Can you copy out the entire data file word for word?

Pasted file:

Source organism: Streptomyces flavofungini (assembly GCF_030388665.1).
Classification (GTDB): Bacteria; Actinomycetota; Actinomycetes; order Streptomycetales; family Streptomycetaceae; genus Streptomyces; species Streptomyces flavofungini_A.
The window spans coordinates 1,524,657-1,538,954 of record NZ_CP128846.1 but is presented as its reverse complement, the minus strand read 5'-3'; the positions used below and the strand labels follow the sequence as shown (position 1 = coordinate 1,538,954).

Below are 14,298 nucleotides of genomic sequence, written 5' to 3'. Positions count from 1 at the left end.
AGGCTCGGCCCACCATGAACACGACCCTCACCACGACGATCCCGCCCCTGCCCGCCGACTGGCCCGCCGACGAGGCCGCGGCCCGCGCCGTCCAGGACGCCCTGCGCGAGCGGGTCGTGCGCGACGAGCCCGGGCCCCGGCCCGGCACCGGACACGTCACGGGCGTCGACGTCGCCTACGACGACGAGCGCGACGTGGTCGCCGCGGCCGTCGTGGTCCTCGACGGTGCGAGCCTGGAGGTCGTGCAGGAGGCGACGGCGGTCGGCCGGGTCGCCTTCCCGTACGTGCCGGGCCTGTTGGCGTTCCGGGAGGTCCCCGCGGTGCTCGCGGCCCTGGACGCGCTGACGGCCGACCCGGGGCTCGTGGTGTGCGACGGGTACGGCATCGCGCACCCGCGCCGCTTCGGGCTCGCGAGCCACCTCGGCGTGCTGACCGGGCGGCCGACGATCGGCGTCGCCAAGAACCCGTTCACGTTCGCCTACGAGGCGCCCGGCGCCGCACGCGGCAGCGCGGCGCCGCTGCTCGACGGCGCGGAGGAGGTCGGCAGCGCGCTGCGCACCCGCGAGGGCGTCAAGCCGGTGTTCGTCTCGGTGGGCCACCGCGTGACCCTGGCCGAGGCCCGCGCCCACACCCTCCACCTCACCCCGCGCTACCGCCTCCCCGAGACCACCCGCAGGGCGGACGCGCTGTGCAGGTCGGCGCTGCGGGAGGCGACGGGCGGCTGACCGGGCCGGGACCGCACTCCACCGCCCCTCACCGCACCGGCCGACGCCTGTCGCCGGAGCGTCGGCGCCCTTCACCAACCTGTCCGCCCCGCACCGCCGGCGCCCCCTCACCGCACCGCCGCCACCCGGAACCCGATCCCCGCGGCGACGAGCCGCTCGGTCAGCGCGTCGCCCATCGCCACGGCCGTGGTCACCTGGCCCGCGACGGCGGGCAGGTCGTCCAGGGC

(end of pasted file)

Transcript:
Source organism: Streptomyces flavofungini (assembly GCF_030388665.1).
Classification (GTDB): Bacteria; Actinomycetota; Actinomycetes; order Streptomycetales; family Streptomycetaceae; genus Streptomyces; species Streptomyces flavofungini_A.
The window spans coordinates 1,524,657-1,538,954 of record NZ_CP128846.1 but is presented as its reverse complement, the minus strand read 5'-3'; the positions used below and the strand labels follow the sequence as shown (position 1 = coordinate 1,538,954).

Below are 14,298 nucleotides of genomic sequence, written 5' to 3'. Positions count from 1 at the left end.
AGGCTCGGCCCACCATGAACACGACCCTCACCACGACGATCCCGCCCCTGCCCGCCGACTGGCCCGCCGACGAGGCCGCGGCCCGCGCCGTCCAGGACGCCCTGCGCGAGCGGGTCGTGCGCGACGAGCCCGGGCCCCGGCCCGGCACCGGACACGTCACGGGCGTCGACGTCGCCTACGACGACGAGCGCGACGTGGTCGCCGCGGCCGTCGTGGTCCTCGACGGTGCGAGCCTGGAGGTCGTGCAGGAGGCGACGGCGGTCGGCCGGGTCGCCTTCCCGTACGTGCCGGGCCTGTTGGCGTTCCGGGAGGTCCCCGCGGTGCTCGCGGCCCTGGACGCGCTGACGGCCGACCCGGGGCTCGTGGTGTGCGACGGGTACGGCATCGCGCACCCGCGCCGCTTCGGGCTCGCGAGCCACCTCGGCGTGCTGACCGGGCGGCCGACGATCGGCGTCGCCAAGAACCCGTTCACGTTCGCCTACGAGGCGCCCGGCGCCGCACGCGGCAGCGCGGCGCCGCTGCTCGACGGCGCGGAGGAGGTCGGCAGCGCGCTGCGCACCCGCGAGGGCGTCAAGCCGGTGTTCGTCTCGGTGGGCCACCGCGTGACCCTGGCCGAGGCCCGCGCCCACACCCTCCACCTCACCCCGCGCTACCGCCTCCCCGAGACCACCCGCAGGGCGGACGCGCTGTGCAGGTCGGCGCTGCGGGAGGCGACGGGCGGCTGACCGGGCCGGGACCGCACTCCACCGCCCCTCACCGCACCGGCCGACGCCTGTCGCCGGAGCGTCGGCGCCCTTCACCAACCTGTCCGCCCCGCACCGCCGGCGCCCCCTCACCGCACCGCCGCCACCCGGAACCCGATCCCCGCGGCGACGAGCCGCTCGGTCAGCGCGTCGCCCATCGCCACGGCCGTGGTCACCTGGCCCGCGACGGCGGGCAGGTCGTCCAGGGC